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Anthony Allen Brown v. Michael J. Astrue

UNITED STATES DISTRICT COURT EASTERN DISTRICT OF CALIFORNIA


March 5, 2012

ANTHONY ALLEN BROWN,
PLAINTIFF,
v.
MICHAEL J. ASTRUE, COMMISSIONER OF SOCIAL SECURITY,
DEFENDANT.

The opinion of the court was delivered by: Sheila K. Oberto United States Magistrate Judge

ORDER REGARDING PLAINTIFF'S SOCIAL SECURITY COMPLAINT (Doc. 1)

I. BACKGROUND

Plaintiff Anthony Allen Brown ("Plaintiff") seeks judicial review of a final decision of the Commissioner of Social Security (the "Commissioner" or "Defendant") denying his application for Disability Insurance Benefits ("DIB") and Supplemental Security Income ("SSI") pursuant to Titles II and XVI of the Social Security Act (the "Act"). 42 U.S.C. §§ 405(g), 1383(c)(3). The matter is currently before the Court on the parties' briefs, which were submitted, without oral argument, to the Honorable Sheila K. Oberto, United States Magistrate Judge.*fn1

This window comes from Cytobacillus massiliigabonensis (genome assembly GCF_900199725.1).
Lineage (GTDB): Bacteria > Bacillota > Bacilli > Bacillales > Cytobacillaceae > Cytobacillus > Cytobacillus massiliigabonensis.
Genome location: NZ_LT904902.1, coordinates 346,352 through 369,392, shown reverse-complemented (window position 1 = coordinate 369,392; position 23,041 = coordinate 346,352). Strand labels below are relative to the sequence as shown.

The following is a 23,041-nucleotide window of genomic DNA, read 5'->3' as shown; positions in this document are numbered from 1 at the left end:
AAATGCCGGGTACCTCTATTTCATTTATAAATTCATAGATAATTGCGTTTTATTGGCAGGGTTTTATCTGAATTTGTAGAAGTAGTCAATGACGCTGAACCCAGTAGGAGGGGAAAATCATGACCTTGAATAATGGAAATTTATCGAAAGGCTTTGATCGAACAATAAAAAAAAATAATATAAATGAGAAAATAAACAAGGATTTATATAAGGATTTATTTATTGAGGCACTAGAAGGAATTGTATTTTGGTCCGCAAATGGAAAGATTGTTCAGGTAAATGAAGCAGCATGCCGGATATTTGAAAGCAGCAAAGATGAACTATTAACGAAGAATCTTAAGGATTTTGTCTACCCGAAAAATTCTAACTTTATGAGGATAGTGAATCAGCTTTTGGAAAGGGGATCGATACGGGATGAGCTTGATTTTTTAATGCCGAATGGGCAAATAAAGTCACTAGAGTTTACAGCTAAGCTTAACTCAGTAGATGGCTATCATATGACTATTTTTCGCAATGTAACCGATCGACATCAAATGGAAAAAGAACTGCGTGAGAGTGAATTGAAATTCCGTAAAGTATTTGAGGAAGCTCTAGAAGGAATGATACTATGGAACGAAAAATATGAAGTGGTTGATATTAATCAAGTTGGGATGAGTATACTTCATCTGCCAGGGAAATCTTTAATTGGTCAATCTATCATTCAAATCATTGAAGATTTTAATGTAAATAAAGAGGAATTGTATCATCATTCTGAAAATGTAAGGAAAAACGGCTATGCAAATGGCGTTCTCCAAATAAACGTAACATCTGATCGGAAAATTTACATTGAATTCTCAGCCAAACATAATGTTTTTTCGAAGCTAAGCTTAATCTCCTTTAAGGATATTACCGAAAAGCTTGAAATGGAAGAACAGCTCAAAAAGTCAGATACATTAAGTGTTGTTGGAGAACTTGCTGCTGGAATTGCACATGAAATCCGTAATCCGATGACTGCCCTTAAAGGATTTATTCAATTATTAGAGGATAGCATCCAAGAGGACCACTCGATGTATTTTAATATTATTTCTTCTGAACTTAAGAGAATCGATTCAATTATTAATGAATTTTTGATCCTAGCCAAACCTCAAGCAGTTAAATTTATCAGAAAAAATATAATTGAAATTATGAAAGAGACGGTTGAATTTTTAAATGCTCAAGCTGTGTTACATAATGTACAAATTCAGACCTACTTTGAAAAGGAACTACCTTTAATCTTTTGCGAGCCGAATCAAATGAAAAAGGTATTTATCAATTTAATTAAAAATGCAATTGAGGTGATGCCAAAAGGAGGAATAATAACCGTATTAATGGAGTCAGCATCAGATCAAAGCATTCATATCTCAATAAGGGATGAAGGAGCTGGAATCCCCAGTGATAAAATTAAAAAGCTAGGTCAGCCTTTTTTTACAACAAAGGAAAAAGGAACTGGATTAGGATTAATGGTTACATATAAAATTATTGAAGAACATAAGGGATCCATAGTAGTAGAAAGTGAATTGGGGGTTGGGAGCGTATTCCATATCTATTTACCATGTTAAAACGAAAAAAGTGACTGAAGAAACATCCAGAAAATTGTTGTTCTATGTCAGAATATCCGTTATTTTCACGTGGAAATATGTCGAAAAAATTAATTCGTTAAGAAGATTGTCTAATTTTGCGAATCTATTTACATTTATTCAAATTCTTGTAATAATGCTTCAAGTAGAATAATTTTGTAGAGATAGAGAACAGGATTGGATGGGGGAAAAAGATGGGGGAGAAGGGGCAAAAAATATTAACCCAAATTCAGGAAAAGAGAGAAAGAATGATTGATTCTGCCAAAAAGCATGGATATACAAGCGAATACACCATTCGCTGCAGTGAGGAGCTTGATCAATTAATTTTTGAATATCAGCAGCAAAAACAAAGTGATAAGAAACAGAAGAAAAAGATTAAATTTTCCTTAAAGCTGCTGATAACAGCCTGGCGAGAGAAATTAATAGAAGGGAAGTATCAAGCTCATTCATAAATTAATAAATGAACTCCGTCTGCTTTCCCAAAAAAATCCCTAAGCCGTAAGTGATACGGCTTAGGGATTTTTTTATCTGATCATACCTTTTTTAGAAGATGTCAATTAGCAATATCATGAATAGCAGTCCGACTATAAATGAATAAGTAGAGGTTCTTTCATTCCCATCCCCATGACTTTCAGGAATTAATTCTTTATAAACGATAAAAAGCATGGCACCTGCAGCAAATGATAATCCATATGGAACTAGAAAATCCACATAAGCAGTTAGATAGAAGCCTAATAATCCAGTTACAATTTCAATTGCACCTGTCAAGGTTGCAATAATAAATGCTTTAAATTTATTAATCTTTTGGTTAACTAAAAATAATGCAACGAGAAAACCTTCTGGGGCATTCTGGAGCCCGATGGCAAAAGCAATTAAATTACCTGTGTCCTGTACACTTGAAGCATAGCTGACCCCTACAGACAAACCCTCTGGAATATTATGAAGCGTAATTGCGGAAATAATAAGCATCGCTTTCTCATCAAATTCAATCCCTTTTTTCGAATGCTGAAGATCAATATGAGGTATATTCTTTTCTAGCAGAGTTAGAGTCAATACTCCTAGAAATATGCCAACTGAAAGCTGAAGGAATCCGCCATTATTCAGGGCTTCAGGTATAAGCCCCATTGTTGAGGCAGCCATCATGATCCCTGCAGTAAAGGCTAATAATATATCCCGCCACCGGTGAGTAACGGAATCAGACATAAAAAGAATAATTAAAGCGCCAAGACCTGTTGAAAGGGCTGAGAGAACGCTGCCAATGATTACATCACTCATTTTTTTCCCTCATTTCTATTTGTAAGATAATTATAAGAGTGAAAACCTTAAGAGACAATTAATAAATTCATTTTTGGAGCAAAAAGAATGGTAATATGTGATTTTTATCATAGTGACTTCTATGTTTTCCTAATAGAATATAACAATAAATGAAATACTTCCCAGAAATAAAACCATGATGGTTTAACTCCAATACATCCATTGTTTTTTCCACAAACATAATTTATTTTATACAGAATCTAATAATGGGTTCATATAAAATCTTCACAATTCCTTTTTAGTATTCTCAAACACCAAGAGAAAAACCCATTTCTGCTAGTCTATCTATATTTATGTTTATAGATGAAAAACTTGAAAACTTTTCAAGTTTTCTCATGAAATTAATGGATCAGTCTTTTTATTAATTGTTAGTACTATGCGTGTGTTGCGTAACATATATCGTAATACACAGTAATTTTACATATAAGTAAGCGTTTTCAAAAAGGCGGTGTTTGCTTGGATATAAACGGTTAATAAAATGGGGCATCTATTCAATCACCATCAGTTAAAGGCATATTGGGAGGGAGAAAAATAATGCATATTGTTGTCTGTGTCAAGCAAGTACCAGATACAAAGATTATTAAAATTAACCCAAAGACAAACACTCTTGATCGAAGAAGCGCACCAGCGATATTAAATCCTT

II. FACTUAL BACKGROUND

Plaintiff was born in 1958, completed the 12th grade, and previously worked as a care provider and general laborer, including performing such jobs as washing cars, housekeeping, and yard work. (Administrative Record ("AR") 36-37, 140, 143.) On December 20, 2007, and January 4, 2008, respectively, Plaintiff filed applications for DIB and SSI, alleging disability beginning on December 10, 2007, due to mental problems, stress, and arthritis in his hands. (AR 105-16, 139.)

A. Relevant Medical Evidence

Between June 5, 2007, and October 6, 2007, Plaintiff was seen for psychiatric treatment while he was an inmate at the California Department of Corrections ("CDC"). (AR 201-20.) Plaintiff was self-referred and reported that he was "hearing voices" and could not sleep. (AR 217, 219.) Plaintiff indicated that he "need[ed] med[ication] A.S.A.P." (AR 219.) Plaintiff was diagnosed with bipolar disorder with psychotic features and was prescribed the generic medication of Abilify, Celexa, and Remeron. (AR 207, 220.) The medical notes indicate that Plaintiff became psychiatrically "stable" on medication. (AR 211, 212, 217.)